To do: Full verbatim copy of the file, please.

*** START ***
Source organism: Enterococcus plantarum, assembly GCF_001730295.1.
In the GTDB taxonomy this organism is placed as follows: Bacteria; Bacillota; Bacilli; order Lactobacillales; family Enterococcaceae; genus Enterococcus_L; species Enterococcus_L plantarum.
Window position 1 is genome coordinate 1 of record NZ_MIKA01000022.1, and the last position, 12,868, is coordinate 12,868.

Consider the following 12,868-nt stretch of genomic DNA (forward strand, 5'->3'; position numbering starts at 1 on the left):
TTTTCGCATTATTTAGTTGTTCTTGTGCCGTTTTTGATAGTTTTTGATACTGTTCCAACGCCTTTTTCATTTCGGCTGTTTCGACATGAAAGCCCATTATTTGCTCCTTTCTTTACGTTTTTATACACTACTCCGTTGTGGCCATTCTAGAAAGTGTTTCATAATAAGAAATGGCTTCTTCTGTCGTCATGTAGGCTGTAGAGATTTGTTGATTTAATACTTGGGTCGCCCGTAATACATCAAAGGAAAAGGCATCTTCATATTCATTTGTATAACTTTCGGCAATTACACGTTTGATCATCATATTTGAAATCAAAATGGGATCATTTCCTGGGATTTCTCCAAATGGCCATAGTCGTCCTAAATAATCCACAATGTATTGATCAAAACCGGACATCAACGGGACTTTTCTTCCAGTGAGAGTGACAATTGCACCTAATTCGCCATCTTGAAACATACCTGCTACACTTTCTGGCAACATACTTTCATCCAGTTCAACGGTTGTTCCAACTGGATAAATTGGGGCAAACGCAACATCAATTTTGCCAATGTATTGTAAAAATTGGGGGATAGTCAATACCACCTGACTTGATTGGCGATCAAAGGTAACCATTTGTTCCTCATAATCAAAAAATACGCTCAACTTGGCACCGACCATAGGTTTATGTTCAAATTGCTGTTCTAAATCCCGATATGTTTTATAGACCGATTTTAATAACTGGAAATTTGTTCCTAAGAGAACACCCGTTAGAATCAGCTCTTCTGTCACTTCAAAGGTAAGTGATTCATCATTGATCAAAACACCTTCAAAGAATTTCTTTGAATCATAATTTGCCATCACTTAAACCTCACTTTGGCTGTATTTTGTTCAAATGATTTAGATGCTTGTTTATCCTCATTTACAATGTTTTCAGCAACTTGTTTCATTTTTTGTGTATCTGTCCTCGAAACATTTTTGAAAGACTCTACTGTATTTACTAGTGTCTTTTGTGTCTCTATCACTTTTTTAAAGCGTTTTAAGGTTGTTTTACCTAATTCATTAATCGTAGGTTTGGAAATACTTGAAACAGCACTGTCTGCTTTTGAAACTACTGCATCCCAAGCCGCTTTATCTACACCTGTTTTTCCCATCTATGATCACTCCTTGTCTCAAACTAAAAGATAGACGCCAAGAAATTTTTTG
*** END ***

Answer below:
Source organism: Enterococcus plantarum, assembly GCF_001730295.1.
In the GTDB taxonomy this organism is placed as follows: Bacteria; Bacillota; Bacilli; order Lactobacillales; family Enterococcaceae; genus Enterococcus_L; species Enterococcus_L plantarum.
Window position 1 is genome coordinate 1 of record NZ_MIKA01000022.1, and the last position, 12,868, is coordinate 12,868.

Consider the following 12,868-nt stretch of genomic DNA (forward strand, 5'->3'; position numbering starts at 1 on the left):
TTTTCGCATTATTTAGTTGTTCTTGTGCCGTTTTTGATAGTTTTTGATACTGTTCCAACGCCTTTTTCATTTCGGCTGTTTCGACATGAAAGCCCATTATTTGCTCCTTTCTTTACGTTTTTATACACTACTCCGTTGTGGCCATTCTAGAAAGTGTTTCATAATAAGAAATGGCTTCTTCTGTCGTCATGTAGGCTGTAGAGATTTGTTGATTTAATACTTGGGTCGCCCGTAATACATCAAAGGAAAAGGCATCTTCATATTCATTTGTATAACTTTCGGCAATTACACGTTTGATCATCATATTTGAAATCAAAATGGGATCATTTCCTGGGATTTCTCCAAATGGCCATAGTCGTCCTAAATAATCCACAATGTATTGATCAAAACCGGACATCAACGGGACTTTTCTTCCAGTGAGAGTGACAATTGCACCTAATTCGCCATCTTGAAACATACCTGCTACACTTTCTGGCAACATACTTTCATCCAGTTCAACGGTTGTTCCAACTGGATAAATTGGGGCAAACGCAACATCAATTTTGCCAATGTATTGTAAAAATTGGGGGATAGTCAATACCACCTGACTTGATTGGCGATCAAAGGTAACCATTTGTTCCTCATAATCAAAAAATACGCTCAACTTGGCACCGACCATAGGTTTATGTTCAAATTGCTGTTCTAAATCCCGATATGTTTTATAGACCGATTTTAATAACTGGAAATTTGTTCCTAAGAGAACACCCGTTAGAATCAGCTCTTCTGTCACTTCAAAGGTAAGTGATTCATCATTGATCAAAACACCTTCAAAGAATTTCTTTGAATCATAATTTGCCATCACTTAAACCTCACTTTGGCTGTATTTTGTTCAAATGATTTAGATGCTTGTTTATCCTCATTTACAATGTTTTCAGCAACTTGTTTCATTTTTTGTGTATCTGTCCTCGAAACATTTTTGAAAGACTCTACTGTATTTACTAGTGTCTTTTGTGTCTCTATCACTTTTTTAAAGCGTTTTAAGGTTGTTTTACCTAATTCATTAATCGTAGGTTTGGAAATACTTGAAACAGCACTGTCTGCTTTTGAAACTACTGCATCCCAAGCCGCTTTATCTACACCTGTTTTTCCCATCTATGATCACTCCTTGTCTCAAACTAAAAGATAGACGCCAAGAAATTTTTTG